Organization and implementation of Elixir

My question is regarding the implementation of the language:

In Erlang we have element to access tuple elements, setelement to change elements, append_element to append elements to tuples, and so on…

In Elixir we have elem, put_elem and Tuple.append, respectively.

Why some functions like elem and put_elem are part of Kernel in Elixir, while others that seem to be at the same “level” are in proper modules (like Tuple.append)?

For me it’s like saying elem and put_elem are core to the language, and that comes before being into Tuple.

elem/2 is guard safe, I think thats the main reason why it is in Kernel.

put_elem is probably in Kernel to line up with put_in/2/3, but I’d like to not see it there as it involves the cost of copying the full tuple.

Tuple.append/2 is probably in its very own module, because it involves the cost of copying should be carefully thought upon before just using it.

These are assumptions based on observations mixed with a bit of personal opinion.


The module doc for Tuple has a pretty lengthy explanation.

In short, it’s because having to use functions like Tuple.append/2 is a warning sign that you’re not using tuples as the fixed-size containers they’re meant to be, and so you’re likely to create performance problems, or at least non-idiomatic code.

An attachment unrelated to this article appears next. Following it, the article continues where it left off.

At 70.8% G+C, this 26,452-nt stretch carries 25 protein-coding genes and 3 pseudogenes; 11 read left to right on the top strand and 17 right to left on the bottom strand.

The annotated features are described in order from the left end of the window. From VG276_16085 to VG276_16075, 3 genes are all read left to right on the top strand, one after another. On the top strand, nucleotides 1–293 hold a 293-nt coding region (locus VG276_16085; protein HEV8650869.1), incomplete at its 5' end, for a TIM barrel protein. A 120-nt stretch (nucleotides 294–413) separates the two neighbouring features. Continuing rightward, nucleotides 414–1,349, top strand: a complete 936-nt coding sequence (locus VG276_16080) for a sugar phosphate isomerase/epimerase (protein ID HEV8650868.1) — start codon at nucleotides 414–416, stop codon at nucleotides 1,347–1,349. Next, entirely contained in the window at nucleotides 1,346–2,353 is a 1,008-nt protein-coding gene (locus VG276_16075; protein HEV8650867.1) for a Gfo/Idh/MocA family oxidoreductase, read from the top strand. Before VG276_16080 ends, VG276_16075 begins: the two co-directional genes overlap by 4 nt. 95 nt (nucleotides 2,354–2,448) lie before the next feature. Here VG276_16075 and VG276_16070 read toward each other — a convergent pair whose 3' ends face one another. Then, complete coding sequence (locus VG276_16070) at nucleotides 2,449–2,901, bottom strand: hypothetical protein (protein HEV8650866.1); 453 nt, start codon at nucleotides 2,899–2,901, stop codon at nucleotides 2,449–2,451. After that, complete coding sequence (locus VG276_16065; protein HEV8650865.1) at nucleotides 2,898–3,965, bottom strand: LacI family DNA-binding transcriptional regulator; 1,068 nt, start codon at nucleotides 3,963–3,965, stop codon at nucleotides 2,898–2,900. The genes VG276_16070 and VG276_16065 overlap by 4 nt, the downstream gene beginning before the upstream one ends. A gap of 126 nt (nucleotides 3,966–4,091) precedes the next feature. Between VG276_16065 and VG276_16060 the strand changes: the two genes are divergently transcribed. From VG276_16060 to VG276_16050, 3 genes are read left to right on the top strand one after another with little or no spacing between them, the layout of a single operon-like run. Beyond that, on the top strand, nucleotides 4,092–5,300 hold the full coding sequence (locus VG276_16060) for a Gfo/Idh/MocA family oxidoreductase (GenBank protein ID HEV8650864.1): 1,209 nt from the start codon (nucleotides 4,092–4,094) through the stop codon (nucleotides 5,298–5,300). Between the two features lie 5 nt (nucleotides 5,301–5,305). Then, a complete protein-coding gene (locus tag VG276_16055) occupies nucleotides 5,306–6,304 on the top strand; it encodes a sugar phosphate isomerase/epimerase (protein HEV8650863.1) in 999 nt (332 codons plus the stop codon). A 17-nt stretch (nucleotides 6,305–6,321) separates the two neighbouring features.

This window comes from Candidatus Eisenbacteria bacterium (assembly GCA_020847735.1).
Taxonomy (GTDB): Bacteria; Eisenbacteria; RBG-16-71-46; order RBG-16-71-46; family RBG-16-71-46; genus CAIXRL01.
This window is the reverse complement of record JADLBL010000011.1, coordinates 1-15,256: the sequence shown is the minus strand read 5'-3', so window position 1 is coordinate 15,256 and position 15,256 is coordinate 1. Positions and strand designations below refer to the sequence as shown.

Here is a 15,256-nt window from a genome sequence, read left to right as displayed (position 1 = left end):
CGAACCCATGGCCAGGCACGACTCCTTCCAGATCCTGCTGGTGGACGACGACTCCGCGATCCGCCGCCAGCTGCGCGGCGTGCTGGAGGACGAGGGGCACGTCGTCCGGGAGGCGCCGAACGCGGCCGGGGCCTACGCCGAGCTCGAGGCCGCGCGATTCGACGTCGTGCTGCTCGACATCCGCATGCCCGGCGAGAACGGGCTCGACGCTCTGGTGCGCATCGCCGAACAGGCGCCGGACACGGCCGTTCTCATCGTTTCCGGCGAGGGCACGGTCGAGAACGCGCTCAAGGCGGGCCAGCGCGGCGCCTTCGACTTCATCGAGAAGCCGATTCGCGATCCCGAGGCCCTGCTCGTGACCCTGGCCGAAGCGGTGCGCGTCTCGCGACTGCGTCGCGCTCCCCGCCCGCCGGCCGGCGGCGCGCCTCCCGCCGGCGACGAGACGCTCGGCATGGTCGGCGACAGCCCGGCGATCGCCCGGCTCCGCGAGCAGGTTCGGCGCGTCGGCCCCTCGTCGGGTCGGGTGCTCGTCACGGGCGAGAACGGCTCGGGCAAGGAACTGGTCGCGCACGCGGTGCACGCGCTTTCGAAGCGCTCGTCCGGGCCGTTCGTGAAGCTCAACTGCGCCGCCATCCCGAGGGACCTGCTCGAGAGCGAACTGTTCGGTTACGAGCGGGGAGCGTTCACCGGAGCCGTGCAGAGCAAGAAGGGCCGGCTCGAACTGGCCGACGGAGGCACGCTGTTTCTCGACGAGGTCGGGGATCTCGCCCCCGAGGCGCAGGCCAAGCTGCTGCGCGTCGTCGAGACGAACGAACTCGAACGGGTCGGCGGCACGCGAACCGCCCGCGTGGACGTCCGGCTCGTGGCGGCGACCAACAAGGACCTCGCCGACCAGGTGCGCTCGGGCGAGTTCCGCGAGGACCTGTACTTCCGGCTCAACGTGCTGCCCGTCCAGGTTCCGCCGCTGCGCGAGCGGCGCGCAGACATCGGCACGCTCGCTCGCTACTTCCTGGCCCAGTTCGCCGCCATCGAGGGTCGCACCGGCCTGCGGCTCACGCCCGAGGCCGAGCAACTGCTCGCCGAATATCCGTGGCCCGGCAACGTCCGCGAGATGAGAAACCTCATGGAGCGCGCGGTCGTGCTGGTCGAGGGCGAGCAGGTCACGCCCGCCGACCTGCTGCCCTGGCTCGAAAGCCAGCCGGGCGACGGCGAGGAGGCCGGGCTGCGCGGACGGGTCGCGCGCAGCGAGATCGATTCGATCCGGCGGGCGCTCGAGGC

In my view using functions on tuples feels wrong (but there are always exceptions). They seem like intrinsic “values/units” that are constructed with the tuple notation and smashed with destructuring (via pattern-matching).

Strangely with maps I’m quite the opposite - they seem more complex and free form than tuples so I tend towards using functions rather than (yet another) map notation (I guess Clojure made me operator averse/function friendly). I keep having to remind myself:

  • that I can pattern match on maps
  • and that with map pattern matching ignoring parts is implicit

List are in the middle. I have to be backed into a corner before I use hd/1 or tl/1 preferring the cons notation - probably because that is the bread and butter for pattern matching (for destructuring) - otherwise they are dominated by higher order functions (… and makes me cringe).

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